Down but not necessarily out
There can be no question that territorially, the jihadi state-building project of the self-proclaimed "Islamic State" (IS) has come to an end. Over the last few months, IS terrorists have suffered a number of crushing defeats at the hands of the Iraqi army and the Iranian-organised Shia paramilitary alliance known as the Popular Mobilization Forces (PMF).
The decisive turn in the fight against IS terrorism no doubt came with the massive bombing campaign carried out by the US-led coalition. This eventually laid the groundwork for the demise of the would-be "caliphate", albeit with high numbers of civilian casualties. But with the cities of Mosul in Iraq and Raqqa in Syria now recaptured, it is clear that the physical end of the IS "caliphate" in the Arab East is now a certainty.
Yet this "success" cannot hide the fact that IS' loss of territorial control in no way means that this vulgar terrorist organisation will cease to exist, whether in Iraq or anywhere else in the world. A majority of IS jihadis have already gone underground and are likely planning a gruelling guerrilla war against Iraqi state actors.
Meanwhile, it is said that a large number of jihadis have also returned to Europe. Many of these fighters may have been reformed, but still others are likely ticking time bombs prepared to carry the fight of their supposed holy war into the Western states they call home.
The IS "caliphate" is just a symptom
There is nothing, in terms of theology or the history of ideas, that can be used to legitimise the pseudo-caliphate either in the foundational texts of the Koran or in Islamic history.
Rather, the group's visionaries, such as the self-proclaimed (and now likely dead) Caliph Abu Bakr al-Baghdadi, represent an infantile break with civilisation, crude promises of salvation and a heretofore unknown and demonic reign of terror, one that will probably bring forth a new generation of utterly primitive jihadis.
Although IS' ideas will live on, the greater danger that its potential reincarnation represents is not to be found in the attractiveness of its neo-Salafist ideology. No: the bigger problem is that the social and political circumstances that made its inception possible still exist.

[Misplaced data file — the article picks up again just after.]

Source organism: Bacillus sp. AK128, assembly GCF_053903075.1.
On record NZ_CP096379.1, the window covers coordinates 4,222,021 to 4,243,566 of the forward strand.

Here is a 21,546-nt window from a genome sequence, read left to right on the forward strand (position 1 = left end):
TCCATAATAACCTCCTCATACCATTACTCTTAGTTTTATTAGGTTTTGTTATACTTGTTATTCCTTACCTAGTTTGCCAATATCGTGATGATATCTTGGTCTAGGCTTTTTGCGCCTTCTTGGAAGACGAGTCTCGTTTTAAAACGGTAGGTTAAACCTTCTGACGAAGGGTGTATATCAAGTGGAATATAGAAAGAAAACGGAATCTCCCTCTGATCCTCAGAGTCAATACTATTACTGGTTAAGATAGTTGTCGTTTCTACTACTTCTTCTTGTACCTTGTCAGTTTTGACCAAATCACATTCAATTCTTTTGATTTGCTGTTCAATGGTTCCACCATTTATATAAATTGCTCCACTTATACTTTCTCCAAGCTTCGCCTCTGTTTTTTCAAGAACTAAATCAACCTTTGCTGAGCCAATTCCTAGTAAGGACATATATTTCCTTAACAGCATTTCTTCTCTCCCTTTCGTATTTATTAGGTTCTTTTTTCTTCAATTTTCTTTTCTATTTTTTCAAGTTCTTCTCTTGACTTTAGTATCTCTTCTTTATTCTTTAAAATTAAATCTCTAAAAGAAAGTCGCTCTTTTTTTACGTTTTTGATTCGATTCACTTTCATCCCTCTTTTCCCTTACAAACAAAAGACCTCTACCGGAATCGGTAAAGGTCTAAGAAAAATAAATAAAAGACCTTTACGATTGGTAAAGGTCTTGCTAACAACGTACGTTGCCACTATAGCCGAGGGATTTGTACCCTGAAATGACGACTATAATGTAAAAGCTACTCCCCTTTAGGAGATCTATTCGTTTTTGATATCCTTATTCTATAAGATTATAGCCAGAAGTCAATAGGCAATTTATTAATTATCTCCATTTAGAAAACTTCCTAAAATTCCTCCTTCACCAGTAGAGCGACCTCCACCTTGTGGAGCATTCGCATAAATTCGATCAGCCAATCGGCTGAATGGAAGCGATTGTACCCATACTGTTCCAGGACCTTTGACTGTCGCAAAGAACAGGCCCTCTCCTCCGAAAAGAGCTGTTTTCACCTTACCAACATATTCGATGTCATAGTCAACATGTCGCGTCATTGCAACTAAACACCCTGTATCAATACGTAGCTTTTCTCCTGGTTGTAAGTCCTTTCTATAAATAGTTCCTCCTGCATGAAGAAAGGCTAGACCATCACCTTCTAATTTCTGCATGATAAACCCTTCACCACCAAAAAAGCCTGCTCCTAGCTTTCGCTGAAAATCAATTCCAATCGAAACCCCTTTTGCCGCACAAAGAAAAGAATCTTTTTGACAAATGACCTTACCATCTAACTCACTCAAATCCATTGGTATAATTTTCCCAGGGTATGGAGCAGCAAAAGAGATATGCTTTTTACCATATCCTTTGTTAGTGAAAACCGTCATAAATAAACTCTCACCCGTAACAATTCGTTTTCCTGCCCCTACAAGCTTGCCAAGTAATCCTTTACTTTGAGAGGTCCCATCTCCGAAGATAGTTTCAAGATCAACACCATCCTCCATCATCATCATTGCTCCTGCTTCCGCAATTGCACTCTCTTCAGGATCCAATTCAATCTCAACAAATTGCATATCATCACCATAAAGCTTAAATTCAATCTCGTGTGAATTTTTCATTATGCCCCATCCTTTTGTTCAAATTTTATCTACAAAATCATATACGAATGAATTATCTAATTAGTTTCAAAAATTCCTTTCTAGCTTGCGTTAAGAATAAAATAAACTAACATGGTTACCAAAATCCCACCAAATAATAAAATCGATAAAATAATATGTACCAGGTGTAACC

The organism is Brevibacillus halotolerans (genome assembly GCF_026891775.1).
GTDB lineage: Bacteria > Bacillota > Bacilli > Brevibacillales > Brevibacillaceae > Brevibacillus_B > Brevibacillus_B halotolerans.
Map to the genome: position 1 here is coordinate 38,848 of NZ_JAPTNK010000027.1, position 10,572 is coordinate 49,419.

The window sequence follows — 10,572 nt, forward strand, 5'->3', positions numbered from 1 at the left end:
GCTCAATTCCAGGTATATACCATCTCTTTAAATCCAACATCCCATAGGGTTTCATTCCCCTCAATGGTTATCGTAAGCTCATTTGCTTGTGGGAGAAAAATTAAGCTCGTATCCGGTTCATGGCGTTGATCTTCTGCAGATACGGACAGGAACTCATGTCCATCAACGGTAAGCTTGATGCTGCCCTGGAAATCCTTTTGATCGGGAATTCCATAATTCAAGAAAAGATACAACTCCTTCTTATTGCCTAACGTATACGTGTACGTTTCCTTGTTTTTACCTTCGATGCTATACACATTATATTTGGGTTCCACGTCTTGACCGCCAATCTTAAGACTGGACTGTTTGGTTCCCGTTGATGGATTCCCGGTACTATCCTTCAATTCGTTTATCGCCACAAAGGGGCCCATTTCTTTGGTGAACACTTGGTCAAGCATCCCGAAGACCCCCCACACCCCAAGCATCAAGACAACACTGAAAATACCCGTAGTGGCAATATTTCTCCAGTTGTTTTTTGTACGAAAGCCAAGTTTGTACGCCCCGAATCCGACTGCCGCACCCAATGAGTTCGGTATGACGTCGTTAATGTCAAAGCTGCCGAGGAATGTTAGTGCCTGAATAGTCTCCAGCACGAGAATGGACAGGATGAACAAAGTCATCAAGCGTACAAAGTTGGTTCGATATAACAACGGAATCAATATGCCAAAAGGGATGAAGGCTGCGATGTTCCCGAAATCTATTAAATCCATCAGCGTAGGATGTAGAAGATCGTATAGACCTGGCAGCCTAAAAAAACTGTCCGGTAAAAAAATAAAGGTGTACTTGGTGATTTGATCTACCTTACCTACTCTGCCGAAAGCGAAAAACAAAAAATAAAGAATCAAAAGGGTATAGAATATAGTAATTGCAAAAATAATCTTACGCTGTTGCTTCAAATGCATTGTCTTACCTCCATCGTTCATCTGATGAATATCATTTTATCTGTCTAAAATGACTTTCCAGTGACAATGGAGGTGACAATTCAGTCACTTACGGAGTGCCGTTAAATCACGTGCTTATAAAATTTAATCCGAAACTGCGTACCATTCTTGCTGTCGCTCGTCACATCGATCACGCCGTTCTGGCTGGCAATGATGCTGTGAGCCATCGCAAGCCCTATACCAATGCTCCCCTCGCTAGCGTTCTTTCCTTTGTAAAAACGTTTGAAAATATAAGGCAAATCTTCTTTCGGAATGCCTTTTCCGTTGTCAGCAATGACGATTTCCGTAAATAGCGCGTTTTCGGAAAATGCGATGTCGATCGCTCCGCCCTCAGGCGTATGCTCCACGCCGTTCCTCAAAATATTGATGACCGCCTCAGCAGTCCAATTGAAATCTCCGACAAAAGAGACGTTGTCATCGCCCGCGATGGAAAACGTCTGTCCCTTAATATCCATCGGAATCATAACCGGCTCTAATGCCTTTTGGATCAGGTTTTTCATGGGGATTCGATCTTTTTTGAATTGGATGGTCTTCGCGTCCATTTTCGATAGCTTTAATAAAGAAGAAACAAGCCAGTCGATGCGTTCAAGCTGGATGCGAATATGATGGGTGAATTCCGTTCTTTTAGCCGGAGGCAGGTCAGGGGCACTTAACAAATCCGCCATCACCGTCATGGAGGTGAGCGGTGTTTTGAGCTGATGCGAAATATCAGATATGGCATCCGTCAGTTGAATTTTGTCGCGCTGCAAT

It is well documented that the rise of IS is closely linked to the state disintegration of Iraq and Syria. Had it not been for the marginalisation and systematic persecution of Sunnis carried out through the sectarian policies of former Iraqi Prime Minister Nouri al-Maliki and a complete lack of control over Shia militias, the terror preachers of IS would not have been able to find support among the country's Sunni population.
Helping give birth to IS jihadism
Sunni rage – indeed, utter desperation – over repression in Iraq and the terror of barrel bombs in Syria literally drove people into the arms of the jihadi sect. Today, most agree that the harsh anti-Sunni policies pursued in Iraq and Syria led to the birth of IS.
To get to the root of the problem of jihadism, regional and international actors will have to create real-life perspectives for millions of displaced Sunnis now caught between Iraq and Syria. They must ensure that Iraqi Sunnis are afforded real political representation in an ever-disintegrating Iraq.
In order to make that possible, it is imperative that Iran's influence in Iraq be curtailed. At the same time, the Iraqi government must be buttressed to avoid a further fragmentation of the country, and keep it from spiralling downward into something akin to Lebanon.
But unless there is a fundamental change to the constellations of conflict in the Middle East, we can never be wholly rid of IS – not even if we create endless well-meaning education and prevention programmes, not to mention a compelling counter-narrative.
© Deutsche Welle 2015